Army officers have a penchant for eccentricity, which seems to be ripest among those who retire as majors, not having had the personal qualities required to proceed to command a Regiment or Battalion, and their frustration at career failure finds an outlet in the eccentric activities of your character drawn on in the book.

    Perhaps it's a good thing that they never got to Command because when they do, they often end up on the front of tabloids or in the Gossip columns of the Times for unfortunate activities such as making off with the soldiers money, or inappropriate relationships with someone who is not their spouse. This is letting the side down and brings the service into disrepute and breaches the terms of the rules of conduct becoming by being unbecoming (or just being caught out).

    Was I one of those failures you might ask? No, I was what is politely described as "Late Entry" commissioned from the Sergeants Mess into the inverted snobbery of the Officers Mess with an expectation that as I had not attended the Knives and Forks course at Sandhurst that I'd be a bit rough around the edges and rumbustious and bolshie. Well, I am pleased to say, that I met all of those expectations with knobs on, although after 10 years or so, they managed to smooth some of the rough edges out. I fact, their surprise that I could string two sentences together made some of them awe struck.

    Nowadays, they send Late Entry officers to Sandhurst to do a shortened Knives and Forks course to straighten them out, knowing how to behave at the Dinner Table and to smoke the right brand of Cigars after a dinner, being appropriate qualifications.

    I missed that and am thankful. I'd have hated that, and being thought of as a 'Rupert' which is the term lovingly applied to those wet behind the ears young men and women who graduate from Sandhurst. Off course, Prince William and Prince Harry both went to Sandhurst - what does that say for their training as Royals? Eccentric?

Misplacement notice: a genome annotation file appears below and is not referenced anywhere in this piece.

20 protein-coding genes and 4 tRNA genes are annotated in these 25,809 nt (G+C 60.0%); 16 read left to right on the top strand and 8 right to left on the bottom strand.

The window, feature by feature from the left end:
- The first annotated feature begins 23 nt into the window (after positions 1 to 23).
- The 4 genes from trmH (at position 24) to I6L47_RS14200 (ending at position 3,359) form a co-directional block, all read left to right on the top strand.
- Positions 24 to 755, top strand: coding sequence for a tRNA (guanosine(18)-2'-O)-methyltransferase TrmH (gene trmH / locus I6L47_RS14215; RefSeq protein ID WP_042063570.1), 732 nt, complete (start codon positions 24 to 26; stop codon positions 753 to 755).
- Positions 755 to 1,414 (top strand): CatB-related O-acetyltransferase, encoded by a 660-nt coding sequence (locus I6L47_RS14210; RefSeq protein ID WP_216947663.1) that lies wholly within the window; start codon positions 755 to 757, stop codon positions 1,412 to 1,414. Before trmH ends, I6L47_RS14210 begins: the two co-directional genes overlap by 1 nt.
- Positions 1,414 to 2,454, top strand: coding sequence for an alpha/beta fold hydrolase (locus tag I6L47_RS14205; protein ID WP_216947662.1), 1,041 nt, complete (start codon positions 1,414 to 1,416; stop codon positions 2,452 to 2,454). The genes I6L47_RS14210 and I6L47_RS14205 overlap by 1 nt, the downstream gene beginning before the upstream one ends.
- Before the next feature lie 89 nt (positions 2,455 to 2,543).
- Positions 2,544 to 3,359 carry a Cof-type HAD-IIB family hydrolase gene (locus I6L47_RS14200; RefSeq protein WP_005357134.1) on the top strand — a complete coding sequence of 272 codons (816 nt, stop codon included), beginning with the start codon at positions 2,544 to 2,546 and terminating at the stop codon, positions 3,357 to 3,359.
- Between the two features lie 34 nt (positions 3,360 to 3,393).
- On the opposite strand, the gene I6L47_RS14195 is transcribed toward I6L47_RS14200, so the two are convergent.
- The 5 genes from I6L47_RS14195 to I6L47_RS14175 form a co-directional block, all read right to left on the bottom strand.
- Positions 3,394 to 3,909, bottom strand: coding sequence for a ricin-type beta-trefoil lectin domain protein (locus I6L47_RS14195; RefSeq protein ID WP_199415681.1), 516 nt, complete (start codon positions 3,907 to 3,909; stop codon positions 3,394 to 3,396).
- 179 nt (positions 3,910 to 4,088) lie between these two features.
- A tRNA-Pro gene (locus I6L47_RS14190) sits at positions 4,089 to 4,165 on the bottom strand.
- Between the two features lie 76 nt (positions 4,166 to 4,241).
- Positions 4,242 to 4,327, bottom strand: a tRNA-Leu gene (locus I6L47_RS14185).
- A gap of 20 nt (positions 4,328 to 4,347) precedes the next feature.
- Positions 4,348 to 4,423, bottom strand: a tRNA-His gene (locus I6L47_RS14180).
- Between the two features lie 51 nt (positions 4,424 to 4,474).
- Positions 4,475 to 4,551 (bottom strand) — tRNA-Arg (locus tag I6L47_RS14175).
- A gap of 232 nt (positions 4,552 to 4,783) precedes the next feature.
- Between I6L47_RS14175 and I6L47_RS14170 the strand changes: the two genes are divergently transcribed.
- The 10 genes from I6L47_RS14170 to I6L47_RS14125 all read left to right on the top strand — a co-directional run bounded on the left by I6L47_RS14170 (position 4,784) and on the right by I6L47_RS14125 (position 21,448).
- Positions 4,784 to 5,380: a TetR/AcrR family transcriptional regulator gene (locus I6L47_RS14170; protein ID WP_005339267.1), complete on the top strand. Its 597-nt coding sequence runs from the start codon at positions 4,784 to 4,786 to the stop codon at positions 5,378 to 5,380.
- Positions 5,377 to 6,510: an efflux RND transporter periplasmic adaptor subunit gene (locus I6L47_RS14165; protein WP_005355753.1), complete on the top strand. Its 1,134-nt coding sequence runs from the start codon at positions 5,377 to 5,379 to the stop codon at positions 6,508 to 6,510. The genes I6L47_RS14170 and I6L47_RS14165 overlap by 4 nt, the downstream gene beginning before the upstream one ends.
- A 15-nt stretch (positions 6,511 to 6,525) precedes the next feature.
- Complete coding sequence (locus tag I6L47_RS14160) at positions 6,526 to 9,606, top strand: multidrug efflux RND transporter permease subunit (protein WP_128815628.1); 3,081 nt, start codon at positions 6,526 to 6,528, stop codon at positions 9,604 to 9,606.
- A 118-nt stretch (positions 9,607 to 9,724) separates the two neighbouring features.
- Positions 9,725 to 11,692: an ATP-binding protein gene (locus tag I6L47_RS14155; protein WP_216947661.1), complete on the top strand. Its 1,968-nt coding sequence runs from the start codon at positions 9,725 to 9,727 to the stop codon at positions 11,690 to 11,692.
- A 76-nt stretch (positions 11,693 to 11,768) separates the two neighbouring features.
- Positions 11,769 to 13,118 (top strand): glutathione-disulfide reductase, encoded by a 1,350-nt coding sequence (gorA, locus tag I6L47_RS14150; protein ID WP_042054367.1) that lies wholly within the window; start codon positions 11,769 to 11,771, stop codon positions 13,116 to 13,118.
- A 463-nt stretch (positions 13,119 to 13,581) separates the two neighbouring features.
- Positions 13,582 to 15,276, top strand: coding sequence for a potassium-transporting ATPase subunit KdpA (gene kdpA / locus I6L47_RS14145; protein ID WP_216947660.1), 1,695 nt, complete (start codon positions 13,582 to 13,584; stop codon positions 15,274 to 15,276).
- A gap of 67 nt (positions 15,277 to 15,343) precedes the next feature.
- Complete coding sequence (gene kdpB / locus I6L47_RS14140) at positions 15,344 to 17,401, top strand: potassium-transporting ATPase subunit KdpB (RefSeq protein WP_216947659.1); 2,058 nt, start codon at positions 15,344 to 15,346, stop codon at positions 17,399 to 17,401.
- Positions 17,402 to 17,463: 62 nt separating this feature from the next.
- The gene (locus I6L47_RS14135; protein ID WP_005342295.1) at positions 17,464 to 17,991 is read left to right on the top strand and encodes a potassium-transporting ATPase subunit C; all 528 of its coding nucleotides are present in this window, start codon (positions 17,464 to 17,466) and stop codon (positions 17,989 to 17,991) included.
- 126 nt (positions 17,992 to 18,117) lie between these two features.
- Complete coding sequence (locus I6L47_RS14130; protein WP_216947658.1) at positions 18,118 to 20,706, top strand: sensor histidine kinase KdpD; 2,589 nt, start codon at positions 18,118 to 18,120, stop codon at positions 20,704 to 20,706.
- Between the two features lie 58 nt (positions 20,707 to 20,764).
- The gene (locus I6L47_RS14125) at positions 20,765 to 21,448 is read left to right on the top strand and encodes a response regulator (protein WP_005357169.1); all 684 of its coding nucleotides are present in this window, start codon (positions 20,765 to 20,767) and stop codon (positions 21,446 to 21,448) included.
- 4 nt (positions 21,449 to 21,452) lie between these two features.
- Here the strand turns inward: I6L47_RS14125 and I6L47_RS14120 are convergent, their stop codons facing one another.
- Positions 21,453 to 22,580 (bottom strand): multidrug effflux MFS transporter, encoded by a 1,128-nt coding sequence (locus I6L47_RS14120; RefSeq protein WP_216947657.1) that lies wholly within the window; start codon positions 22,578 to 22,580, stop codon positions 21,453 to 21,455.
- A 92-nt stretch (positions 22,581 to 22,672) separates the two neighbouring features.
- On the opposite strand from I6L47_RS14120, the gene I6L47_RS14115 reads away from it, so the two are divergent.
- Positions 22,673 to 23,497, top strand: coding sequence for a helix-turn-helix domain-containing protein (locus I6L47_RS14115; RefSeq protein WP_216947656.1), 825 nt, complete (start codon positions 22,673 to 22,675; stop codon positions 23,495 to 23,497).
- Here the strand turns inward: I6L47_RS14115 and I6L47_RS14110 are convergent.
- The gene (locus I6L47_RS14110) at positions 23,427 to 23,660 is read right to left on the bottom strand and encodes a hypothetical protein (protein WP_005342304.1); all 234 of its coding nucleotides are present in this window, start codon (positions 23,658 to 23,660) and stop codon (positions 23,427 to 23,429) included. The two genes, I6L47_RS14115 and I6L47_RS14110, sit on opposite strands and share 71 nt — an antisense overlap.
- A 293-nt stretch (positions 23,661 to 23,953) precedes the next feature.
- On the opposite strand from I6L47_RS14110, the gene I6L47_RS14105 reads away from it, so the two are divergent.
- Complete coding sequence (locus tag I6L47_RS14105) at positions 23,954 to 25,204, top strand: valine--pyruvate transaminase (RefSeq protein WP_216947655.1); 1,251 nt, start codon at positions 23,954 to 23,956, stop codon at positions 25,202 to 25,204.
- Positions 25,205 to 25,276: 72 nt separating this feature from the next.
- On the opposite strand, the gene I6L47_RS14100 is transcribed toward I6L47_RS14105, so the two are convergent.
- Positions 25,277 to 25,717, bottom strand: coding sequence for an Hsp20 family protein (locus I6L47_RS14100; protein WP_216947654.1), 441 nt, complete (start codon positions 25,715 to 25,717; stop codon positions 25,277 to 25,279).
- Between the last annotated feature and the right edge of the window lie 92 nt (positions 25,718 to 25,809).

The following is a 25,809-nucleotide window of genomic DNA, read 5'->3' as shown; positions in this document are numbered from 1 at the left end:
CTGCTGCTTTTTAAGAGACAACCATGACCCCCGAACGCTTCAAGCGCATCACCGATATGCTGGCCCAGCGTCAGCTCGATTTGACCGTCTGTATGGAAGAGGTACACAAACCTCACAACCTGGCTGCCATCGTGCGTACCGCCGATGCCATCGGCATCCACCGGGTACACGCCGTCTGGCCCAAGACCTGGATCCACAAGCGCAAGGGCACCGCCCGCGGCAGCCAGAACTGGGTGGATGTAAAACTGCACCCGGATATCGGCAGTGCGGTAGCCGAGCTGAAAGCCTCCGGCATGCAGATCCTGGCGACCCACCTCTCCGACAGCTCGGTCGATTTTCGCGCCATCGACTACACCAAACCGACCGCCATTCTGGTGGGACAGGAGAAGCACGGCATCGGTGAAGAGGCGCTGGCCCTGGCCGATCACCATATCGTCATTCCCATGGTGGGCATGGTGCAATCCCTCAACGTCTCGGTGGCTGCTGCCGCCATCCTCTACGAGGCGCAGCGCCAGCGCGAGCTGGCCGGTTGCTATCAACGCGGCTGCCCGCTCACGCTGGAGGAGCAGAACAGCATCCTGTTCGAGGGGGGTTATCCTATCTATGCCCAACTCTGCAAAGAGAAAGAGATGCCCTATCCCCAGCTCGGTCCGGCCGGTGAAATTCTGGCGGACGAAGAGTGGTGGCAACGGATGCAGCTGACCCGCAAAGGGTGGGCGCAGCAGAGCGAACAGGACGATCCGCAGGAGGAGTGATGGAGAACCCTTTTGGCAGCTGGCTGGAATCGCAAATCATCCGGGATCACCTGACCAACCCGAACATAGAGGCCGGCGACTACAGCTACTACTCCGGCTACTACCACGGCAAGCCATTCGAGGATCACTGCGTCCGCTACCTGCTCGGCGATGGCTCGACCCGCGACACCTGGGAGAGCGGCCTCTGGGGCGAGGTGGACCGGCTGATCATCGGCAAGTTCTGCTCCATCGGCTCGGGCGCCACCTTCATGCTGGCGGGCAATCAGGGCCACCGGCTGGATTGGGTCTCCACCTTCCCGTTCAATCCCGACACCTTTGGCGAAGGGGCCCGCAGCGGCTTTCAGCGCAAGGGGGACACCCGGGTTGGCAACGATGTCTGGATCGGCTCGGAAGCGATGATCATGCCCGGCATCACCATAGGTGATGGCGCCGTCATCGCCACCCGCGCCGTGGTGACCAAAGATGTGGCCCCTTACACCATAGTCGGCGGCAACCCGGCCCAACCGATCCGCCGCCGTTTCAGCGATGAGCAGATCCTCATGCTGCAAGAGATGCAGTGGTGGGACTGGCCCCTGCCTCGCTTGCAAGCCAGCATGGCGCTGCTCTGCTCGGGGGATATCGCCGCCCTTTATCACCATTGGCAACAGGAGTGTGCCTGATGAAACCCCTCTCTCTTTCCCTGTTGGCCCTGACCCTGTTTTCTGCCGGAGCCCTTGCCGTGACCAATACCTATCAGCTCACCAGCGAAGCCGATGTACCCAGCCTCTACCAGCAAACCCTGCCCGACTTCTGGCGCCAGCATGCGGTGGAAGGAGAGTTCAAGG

4. Wow. I mean, wow. I had no idea it was as bad as that. Greatest respect to those women who hang on to their vocations despite that sort of treatment.

    Not sure where I read this, but even more horrifying was the story of one female curate (I think) who was offering the chalice to a man and when he reached to take it he ran his nails hard into her hands. Ysenda Maxtone Graham and Linda Whitehead have related similar stories of insanity.

    Mind you, I am old enough to recall the old Today programme on the radio which regularly featured a woman/girl who was doing something unwomanlty - becoming an apprentice plumber or electrician, say. And invariably the (male) interviewer's first question was "And what does your husband/borfriend, (or if single), father think about you doing this?"

    The funeral director in my nearest town is a woman. When she first started, people would stare like billy-o, and I'm sure comments were passed. But now - people take it for granted. Women barristers, solicitors, surgeons, doctors, officers in the armed services (and the Salvation Army for over 100 years) all meet this kind of idiocy.

    What worries me, frankly, is how easily progress can be rolled back. Celtic women seem to have had considerable equality, then along came the Romans and later the Anglo-Saxons and booted them back to the kitchen. Look at films of women in Iran before the Ayatollahs came to power.